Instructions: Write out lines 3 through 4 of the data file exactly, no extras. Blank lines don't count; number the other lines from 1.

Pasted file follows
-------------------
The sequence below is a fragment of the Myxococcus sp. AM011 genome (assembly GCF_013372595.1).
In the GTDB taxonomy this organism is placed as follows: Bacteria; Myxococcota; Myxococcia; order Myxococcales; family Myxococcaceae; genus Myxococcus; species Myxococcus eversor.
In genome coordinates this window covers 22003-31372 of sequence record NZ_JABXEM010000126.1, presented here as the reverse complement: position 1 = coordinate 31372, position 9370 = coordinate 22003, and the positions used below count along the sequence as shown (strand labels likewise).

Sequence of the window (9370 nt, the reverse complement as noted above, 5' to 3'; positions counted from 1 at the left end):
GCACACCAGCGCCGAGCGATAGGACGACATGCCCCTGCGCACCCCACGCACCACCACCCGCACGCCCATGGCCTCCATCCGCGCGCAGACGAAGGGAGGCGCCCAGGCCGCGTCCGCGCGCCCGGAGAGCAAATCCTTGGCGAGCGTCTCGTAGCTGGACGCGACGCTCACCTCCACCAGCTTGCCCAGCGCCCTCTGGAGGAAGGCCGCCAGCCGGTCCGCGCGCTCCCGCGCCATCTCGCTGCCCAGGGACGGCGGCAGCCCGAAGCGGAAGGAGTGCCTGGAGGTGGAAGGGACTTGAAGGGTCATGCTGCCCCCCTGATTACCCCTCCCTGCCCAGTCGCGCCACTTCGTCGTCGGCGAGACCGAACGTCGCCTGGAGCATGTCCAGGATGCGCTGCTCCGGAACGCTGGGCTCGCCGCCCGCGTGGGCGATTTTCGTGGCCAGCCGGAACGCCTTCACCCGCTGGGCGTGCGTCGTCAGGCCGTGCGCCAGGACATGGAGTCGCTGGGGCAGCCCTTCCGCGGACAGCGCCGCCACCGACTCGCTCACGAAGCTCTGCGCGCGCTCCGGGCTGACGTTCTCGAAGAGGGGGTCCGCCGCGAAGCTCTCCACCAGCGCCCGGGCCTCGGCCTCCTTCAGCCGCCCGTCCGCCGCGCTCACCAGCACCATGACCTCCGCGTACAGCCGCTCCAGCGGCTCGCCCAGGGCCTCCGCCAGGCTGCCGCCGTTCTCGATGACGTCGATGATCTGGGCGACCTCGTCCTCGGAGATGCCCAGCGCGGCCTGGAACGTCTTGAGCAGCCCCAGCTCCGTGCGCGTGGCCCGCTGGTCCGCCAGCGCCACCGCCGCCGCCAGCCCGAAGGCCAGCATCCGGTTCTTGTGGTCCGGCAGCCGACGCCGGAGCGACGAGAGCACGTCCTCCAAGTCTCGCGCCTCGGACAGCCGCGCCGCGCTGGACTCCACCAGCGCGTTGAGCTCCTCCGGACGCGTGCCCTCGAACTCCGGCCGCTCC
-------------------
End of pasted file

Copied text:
In genome coordinates this window covers 22003-31372 of sequence record NZ_JABXEM010000126.1, presented here as the reverse complement: position 1 = coordinate 31372, position 9370 = coordinate 22003, and the positions used below count along the sequence as shown (strand labels likewise).

Sequence of the window (9370 nt, the reverse complement as noted above, 5' to 3'; positions counted from 1 at the left end):